HAROLD V. ATWELL Ė "DEVELOPMENT OF IRON CATALYST PROCESSES"

H. V. Atwell. Regarding iron catalysts, the only information which I picked up personally was from Lurgi at Frankfort, and that has already been reported. To supplement that for this occasion, I have gone through what microfilms were already available to us and picked up some information that others may not have the opportunity to find yet. That survey was also incomplete because so few of the microfilms have been distributed and the reading of them is so tedious. A very good summary of information covered by other C.I.O.S. reports was prepared by Dr. Storch for the Fischer-Tropsch Process Summary Report.

For a considerable length of time there was a period of competition in which I. G. and Lurgi particularly were trying to develop something to match the Ruhrchemie cobalt catalyst operation. Following that came a period of cooperation for the purpose of conserving cobalt and to develop a commercial process which could be used in the war emergency. The I. G. people were apparently the first to work on the iron catalysts, beginning in about 1935. They developed the Michael process of Duftschmidt in which hydrocarbon oil circulated as a coolant over a fixed bed of catalyst. The details for this are given in the Fischer-Tropsch Summary Report No. 1, page 25 ff.

In the microfilms we find references to the I. G. precipitated iron catalyst containing iron, copper, potassium, magnesium and kieselguhr, called their "standard" catalyst. In Reel 26, Item "N", there is a report covering the components of this I. G. precipitated catalyst in considerable detail. The I. G. Record subsequently pointed out that precipitated iron catalysts give better yields of paraffins, whereas the fused or sintered iron catalysts give predominantly olefins and alcohols. The addition of copper, according to I. G., was believed to serve chiefly to stabilize the hexagonal Fe2C iron carbide which they said was previously unidentified. Another interesting development reported in a memorandum by I. G. describes the use of calcium fluoride as the promoter for the purpose of making lower boiling hydrocarbons.

The information obtained from Lurgi concerned chiefly the recycling process with a fixed bed of iron catalysts under middle pressure conditions. They evidently explored that process extensively on pilot plant scale and got what they considered very satisfactory results. The catalyst which they regarded as best was reported to us in detail: composition 100 iron, 25 copper, 9 alumina, 2 potassium oxide, 30 kieselguhr. From such a catalyst they claimed to have obtained yields of 170 grams per cubic meter including the liquefied gas. Dr. Herbert of Lurgi stated that so far as he knew the so-called fluidized technique had never been tried for the Fischer-Tropsch process.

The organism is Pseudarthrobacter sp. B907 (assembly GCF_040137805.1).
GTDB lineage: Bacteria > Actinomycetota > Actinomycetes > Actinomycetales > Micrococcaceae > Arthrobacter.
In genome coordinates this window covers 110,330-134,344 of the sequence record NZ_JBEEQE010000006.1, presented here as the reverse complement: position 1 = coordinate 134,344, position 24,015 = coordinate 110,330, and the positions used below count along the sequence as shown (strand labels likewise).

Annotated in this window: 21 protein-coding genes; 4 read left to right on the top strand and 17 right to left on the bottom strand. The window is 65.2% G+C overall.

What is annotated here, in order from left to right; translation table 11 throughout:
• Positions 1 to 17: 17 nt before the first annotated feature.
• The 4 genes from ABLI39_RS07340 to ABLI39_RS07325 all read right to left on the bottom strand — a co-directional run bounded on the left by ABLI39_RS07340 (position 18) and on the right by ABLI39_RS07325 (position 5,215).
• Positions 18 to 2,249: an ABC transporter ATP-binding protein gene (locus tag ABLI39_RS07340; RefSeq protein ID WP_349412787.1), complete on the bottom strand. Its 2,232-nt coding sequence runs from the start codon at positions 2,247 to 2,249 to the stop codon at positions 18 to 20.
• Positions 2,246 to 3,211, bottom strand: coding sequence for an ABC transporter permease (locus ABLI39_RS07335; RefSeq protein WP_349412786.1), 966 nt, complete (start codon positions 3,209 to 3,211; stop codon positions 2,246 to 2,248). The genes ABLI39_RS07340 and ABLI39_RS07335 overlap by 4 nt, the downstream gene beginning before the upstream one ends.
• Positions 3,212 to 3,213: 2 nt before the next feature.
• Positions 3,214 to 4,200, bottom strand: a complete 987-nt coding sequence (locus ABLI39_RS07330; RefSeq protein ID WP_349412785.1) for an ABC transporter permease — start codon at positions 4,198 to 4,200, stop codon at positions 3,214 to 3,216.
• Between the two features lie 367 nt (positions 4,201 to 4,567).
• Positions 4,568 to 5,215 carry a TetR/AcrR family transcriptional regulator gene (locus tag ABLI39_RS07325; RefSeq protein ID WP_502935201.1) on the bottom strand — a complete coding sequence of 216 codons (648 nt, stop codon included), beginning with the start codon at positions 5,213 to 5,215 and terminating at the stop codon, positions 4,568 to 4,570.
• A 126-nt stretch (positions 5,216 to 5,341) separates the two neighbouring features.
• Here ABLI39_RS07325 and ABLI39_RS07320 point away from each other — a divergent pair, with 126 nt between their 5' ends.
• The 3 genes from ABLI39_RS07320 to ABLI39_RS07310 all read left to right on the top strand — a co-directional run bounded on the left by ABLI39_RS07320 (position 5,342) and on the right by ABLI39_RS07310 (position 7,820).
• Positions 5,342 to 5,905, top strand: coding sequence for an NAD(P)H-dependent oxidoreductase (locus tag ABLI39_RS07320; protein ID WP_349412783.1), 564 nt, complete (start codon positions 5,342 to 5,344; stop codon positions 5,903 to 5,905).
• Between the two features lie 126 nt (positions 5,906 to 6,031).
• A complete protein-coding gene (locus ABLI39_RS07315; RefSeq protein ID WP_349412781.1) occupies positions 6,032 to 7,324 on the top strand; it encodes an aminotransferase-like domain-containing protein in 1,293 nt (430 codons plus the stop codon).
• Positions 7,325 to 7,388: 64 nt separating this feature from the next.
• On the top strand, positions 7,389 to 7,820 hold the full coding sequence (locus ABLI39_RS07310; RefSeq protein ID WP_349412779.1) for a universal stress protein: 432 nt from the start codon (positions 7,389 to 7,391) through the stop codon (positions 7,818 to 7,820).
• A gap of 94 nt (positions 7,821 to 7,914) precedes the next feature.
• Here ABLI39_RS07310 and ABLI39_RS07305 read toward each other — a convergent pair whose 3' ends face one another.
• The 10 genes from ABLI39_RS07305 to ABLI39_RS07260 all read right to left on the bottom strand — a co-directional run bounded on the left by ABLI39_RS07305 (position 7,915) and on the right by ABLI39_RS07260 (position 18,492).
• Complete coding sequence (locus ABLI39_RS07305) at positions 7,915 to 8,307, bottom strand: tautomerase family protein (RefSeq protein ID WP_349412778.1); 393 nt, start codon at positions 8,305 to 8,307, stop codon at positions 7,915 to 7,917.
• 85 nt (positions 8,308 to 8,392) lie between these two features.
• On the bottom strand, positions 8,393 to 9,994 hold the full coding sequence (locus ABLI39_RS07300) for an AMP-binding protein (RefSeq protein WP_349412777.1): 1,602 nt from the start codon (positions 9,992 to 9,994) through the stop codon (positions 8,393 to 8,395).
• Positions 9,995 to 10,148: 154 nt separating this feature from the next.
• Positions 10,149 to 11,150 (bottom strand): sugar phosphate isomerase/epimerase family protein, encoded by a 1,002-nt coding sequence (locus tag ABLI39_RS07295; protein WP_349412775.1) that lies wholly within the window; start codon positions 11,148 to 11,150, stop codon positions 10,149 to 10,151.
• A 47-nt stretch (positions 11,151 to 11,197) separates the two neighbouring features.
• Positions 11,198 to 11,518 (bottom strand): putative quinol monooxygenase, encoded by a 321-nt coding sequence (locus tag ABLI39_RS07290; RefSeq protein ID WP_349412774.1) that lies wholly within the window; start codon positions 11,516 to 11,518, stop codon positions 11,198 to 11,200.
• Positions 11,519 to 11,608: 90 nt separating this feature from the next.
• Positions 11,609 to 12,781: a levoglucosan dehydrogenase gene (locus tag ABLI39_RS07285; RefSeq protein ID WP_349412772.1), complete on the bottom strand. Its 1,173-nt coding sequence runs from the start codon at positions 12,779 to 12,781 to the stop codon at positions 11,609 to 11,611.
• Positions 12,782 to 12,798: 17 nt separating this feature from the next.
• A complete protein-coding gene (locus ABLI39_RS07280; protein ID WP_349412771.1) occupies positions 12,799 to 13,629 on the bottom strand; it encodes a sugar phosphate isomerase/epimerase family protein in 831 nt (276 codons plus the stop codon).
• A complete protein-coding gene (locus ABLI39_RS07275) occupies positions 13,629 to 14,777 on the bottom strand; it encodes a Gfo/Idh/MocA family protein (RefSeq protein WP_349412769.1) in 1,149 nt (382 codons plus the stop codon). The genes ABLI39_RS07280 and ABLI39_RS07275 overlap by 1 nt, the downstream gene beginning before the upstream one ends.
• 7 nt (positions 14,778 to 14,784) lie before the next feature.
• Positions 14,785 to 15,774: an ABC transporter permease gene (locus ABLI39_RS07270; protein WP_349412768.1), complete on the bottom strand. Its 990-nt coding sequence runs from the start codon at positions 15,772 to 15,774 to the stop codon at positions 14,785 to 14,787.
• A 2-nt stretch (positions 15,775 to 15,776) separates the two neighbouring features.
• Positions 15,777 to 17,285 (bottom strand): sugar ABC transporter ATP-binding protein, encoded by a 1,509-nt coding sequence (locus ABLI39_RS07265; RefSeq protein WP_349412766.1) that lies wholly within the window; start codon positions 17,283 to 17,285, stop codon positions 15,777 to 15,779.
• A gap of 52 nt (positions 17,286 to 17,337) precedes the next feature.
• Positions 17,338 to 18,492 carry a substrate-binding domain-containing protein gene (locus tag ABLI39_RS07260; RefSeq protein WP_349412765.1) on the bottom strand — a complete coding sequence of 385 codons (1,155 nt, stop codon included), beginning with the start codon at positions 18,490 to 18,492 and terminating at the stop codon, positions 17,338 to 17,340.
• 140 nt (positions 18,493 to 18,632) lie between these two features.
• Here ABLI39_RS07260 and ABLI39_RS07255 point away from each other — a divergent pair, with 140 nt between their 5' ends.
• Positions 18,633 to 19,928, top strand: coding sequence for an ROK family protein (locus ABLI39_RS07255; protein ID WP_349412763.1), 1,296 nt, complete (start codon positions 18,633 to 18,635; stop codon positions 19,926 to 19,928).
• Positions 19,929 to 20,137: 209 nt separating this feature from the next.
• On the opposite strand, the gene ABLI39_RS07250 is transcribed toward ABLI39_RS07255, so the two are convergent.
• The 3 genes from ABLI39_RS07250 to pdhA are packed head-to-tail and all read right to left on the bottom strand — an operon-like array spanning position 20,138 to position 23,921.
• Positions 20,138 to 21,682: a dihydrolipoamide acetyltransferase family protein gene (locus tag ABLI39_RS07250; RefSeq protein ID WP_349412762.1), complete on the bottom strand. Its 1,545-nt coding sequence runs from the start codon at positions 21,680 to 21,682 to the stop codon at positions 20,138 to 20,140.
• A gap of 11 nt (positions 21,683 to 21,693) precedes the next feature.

The T. A. C. Summary Report contained information regarding the research at Kaiser Wilhelm Institute where a catalyst containing 2 to 3 percent of copper, Ĺ to 1 percent of alkali, and the balance iron, was represented as the best they could develop. From information obtained from I. G. and Lurgi, and Ruhrchemie, it looks as if this a rather incomplete disclosure. They stated that the use of copper was chiefly to give a catalyst of reproducible properties and the introduction of alkali was chiefly valuable for lowering the molecular weight of the product.  They also stressed the fact that the reduction conditions for these catalyst were extremely important, perhaps as important as the initial compositions themselves. Papers by Roelen, 12 and 13 September, 1940, (T.O.M. Reel 33, Bag 3440, Item VI) describe Ruhrchemieís fundamental work on iron catalysts as of that date in great detail. These include a very comprehensive survey of the effect of variables in synthesis with iron catalysts. In July 1942 (T.O.M. Reel 35, Bag 3452, Dec. 1) Ruhrchemie reported recycle operations over an iron catalyst which were already giving very good operation. Numerous microfilm documents reported Ruhrchemieís interest in iron catalysts effective at lower temperatures. It is probably generally realized that all of the early work with iron catalysts were donít at 250 degrees Centigrade and higher, which apparently was a natural characteristic of such a catalyst and it was not until the importance of replacing cobalt with iron in commercial unites became acute that the limitation imposed by this high temperature was brought out. It was about the same time that intensive cooperative work began. In all the commercial units, cooling was by indirect heat transfer to boiling water, and the temperature was controlled by the pressure on the boiler. If the required catalyst operating temperature went up the temperature of the coolant and the pressure on the cooling zone went up accordingly, and mechanical limitations became very severe.